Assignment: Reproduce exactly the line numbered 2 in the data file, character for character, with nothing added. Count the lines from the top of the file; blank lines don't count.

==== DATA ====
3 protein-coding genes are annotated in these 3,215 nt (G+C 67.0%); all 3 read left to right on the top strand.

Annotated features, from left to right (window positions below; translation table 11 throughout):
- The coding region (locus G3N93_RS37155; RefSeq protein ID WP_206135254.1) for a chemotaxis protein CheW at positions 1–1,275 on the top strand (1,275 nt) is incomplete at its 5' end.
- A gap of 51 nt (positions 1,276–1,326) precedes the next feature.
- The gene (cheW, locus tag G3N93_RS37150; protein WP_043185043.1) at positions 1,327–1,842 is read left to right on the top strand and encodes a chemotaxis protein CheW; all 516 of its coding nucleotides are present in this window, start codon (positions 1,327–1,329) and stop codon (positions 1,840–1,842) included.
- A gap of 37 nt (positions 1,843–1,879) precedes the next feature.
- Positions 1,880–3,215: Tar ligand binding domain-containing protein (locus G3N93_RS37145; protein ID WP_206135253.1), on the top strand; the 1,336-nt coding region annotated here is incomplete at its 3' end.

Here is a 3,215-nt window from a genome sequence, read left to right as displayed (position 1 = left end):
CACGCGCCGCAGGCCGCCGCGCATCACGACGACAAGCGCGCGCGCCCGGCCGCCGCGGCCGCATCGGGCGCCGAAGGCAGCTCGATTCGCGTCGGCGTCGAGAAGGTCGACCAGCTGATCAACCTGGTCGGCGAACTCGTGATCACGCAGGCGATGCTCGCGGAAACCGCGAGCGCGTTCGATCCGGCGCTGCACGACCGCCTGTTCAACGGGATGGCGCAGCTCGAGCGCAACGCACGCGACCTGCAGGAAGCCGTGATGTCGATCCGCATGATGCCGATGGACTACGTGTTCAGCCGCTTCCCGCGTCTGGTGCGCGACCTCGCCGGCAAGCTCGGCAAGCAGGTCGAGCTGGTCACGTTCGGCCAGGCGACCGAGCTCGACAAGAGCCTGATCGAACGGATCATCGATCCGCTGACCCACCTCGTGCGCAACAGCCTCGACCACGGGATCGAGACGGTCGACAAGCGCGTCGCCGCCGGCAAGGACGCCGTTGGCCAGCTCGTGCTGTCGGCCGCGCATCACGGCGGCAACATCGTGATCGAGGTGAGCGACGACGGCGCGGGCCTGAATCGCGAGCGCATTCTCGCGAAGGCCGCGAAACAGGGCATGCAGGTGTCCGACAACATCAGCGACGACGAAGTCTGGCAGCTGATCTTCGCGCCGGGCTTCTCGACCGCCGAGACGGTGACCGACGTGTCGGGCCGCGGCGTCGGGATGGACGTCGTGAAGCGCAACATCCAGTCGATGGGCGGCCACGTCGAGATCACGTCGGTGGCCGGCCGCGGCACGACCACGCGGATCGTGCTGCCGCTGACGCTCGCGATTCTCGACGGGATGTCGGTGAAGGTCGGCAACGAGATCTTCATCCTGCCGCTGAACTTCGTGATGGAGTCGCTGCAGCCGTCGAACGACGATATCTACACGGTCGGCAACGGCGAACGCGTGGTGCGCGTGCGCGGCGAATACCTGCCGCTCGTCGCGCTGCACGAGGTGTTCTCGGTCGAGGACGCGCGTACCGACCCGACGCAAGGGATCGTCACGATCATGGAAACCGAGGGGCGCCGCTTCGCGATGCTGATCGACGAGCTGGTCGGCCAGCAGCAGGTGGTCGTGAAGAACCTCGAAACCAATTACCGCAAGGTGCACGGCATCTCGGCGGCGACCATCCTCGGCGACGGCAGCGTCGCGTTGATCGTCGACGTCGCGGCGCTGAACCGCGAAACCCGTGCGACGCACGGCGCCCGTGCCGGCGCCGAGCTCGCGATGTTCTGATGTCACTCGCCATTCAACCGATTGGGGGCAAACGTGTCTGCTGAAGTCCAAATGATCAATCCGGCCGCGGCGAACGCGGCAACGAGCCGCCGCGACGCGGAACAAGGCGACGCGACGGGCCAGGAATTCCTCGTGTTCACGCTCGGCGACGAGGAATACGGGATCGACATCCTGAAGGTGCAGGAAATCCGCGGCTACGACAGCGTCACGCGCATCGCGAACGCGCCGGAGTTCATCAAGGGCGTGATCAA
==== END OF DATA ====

Annotated features, from left to right (window positions below; translation table 11 throughout):